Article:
A ton has changed since COVID-19 reached our shores and most of us were sent home to wait it all out—especially the volume of content we’ve been consuming to both inform and entertain ourselves.
With nowhere to be and no one to see, people have been predictably relying on their at-home televisions, smartphones and devices. Nearly 90% of Americans say they are consuming more content than before the pandemic, with most turning to broadcast television, online videos and online TV.
On the other side of the coin, consumers have been turning away from other mediums such as podcasts as they leave their daily commutes, visits to the gym and other regular outside-the-home activities behind.
Podcast consumption, which was up an impressive 31% from the beginning of the year, has been slowly dipping since March, dropping around 10% over the last few weeks (according to Podtrac, which reports on podcast trends). This is not surprising, and it’s probably safe to expect podcast and radio listening to increase once people are back to commuting to work, getting their workouts in, hosting parties and lounging at the pool or beach. So, keep that impressive pre-pandemic podcast growth rate in mind if you are thinking about developing a series of your own.
What are people looking for?
According to the Global Web Index’s April 2020 Report on Media Consumption and Sport, the largest amount of online activity (68% of consumers) has been searches for coronavirus information—and that applies across all demographics and generations, except for 16-23 year olds who are more likely to be searching for music, naturally.
While the numbers clearly show a continued demand for updates on the pandemic and recovery rates, many people are ready to start seeing positive and local stories again. We have seen Connecticut news stations focusing on positive news in recent weeks, which I think we can all agree is welcome during this challenging time. This is something brands and organizations should now be thinking about and considering, as the curve begins to flatten and the “stay safe, stay home” way of life begins to ease.
Who are consumers turning to?
When it comes to trustworthy sources for COVID-19 information, twice as many Americans trust the World Health Organization (WHO) more than news websites (30%). Sadly, TV news channels are not doing much better (37%). Think about that statistic for a moment: only 37% of Americans think news channels have trustworthy information about the coronavirus in the midst of a global emergency.
Interestingly, the communications firm Edelman published a special edition of its annual Trust Barometer Report, which reveals that employers are considered to be the most credible sources of information related to coronavirus. According to Edleman, “Employees want to be informed beyond the effect on the company, including advice on travel and what can be done to stop the spread of the virus. They want to get the information via email or newsletter (48%), posts on the company website (33%) and phone/video conferences (23%).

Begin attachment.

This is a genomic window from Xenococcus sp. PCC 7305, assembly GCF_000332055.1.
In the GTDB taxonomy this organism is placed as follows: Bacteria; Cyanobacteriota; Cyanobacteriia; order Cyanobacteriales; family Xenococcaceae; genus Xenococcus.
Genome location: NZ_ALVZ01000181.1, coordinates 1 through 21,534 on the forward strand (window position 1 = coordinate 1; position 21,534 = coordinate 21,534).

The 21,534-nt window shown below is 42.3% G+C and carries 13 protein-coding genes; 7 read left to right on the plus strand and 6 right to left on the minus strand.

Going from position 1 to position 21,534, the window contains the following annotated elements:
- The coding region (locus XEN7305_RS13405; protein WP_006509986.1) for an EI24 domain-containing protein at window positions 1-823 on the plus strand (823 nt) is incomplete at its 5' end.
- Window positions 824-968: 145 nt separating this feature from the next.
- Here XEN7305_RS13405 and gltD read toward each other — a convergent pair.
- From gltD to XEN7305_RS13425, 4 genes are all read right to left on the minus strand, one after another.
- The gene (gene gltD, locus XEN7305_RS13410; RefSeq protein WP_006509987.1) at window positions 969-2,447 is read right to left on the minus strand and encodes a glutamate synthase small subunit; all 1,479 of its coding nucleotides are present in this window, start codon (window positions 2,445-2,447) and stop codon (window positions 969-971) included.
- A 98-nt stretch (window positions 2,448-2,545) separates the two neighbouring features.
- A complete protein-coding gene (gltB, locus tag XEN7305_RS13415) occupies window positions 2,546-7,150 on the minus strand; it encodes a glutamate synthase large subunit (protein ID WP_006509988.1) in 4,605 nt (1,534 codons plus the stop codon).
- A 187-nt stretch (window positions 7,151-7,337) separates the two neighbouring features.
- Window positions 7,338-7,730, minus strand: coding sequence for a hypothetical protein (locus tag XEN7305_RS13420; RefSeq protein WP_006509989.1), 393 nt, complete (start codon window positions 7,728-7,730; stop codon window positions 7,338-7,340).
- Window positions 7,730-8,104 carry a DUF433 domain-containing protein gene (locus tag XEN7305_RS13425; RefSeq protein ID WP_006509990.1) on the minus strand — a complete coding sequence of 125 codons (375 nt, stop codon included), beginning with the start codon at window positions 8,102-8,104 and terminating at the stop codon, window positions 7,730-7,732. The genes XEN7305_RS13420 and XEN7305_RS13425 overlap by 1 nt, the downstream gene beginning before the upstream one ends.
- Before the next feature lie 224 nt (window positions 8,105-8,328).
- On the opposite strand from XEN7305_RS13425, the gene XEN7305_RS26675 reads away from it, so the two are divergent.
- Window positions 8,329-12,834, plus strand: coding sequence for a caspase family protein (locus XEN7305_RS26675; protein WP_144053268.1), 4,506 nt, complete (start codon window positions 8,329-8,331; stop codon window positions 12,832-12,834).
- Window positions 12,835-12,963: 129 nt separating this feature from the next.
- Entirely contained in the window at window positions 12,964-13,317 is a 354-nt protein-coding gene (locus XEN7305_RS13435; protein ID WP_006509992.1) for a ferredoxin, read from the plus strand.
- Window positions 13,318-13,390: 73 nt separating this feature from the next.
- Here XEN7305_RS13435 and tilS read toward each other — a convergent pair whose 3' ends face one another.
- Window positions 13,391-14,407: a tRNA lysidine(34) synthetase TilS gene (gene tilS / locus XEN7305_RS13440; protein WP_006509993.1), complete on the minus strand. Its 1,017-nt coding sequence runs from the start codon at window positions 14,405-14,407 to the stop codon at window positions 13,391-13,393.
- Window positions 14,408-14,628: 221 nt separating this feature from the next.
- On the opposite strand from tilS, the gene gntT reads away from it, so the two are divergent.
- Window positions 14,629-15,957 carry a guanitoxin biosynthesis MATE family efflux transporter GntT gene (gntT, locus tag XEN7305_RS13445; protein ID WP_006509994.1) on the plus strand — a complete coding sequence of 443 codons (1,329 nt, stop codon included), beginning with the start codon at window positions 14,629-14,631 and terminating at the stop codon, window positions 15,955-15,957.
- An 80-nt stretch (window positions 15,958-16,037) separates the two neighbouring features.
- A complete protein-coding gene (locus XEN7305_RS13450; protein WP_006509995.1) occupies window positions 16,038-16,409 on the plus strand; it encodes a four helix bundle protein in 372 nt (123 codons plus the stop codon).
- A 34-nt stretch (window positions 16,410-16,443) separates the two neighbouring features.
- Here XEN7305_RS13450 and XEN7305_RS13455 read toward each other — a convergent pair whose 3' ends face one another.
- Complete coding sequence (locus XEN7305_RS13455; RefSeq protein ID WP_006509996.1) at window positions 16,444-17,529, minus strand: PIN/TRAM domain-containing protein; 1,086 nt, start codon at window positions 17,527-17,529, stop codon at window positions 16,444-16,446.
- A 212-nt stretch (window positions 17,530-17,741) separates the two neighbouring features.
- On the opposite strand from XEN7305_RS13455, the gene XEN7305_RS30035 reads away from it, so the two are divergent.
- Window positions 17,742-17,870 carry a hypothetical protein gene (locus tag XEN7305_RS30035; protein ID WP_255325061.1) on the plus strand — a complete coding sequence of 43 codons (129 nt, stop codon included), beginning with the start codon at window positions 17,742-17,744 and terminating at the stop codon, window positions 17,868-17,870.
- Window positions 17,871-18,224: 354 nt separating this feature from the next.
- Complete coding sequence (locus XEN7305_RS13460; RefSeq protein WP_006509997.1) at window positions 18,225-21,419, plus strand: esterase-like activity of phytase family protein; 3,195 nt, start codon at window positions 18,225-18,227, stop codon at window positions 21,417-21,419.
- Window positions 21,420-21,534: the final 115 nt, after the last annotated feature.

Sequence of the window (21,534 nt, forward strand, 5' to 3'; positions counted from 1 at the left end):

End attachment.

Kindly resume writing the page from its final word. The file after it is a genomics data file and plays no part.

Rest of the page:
Many are turning to online and streaming entertainment, with people reporting they are more likely to pay a subscription for an entertainment service, like Netflix or Disney+, than a trustworthy news source. That may be partially due to the lack of trust noted in the Global Web Index Report, but more likely it’s the need for escapism during this challenging time and the plethora of free news on the internet—which as we know, is not all trustworthy.
It’s also not new news. As we reported last year in our State of the Media Market, only 15% of adults here in the Hartford area actually pay for local news.
What’s happening on social?
Overall and unsurprisingly, social media usage is up—but people aren’t just talking about Tiger King, dancing to Tik Tok and crying about Tom Brady and Gronk. Who the Giants beat twice in the Super Bowl I might add.
LinkedIn has seen a sharp increase in its professional development courses since the stay at home orders were put in place. As per LinkedIn, “In the first week of April, people watched 1.7 million hours of learning content on LinkedIn Learning vs. 560,000 hours in the first week of January – a 3X increase in time spent learning.”
This means people are sharpening their skills as they’re working at home or seeking a new job, signaling that now is the time to leverage LinkedIn to highlight your industry knowledge or your organization’s capabilities.
Watch the trends, and plan ahead
Everyone hopes that this time will pass and we can restore a sense of relative normalcy to our daily lives sooner than later. These trends may be temporary or they may repeat themselves in the fall/winter months if COVID-19 levels climb again, as the CDC has warned us. We will be watching and keeping you informed as we all look ahead to the future.
As we pointed out last week, now is the time to plan. The businesses that will endure beyond this pandemic are busy preparing and planning to innovate and renovate their business plans, product lines and services right now, so when they emerge from these challenging times they are ready to renew and rebuild.
Please remember you can find a trove of information on COVID-19, with resources from the state and federal government at ct.gov/Coronavirus.
Stay safe, everyone.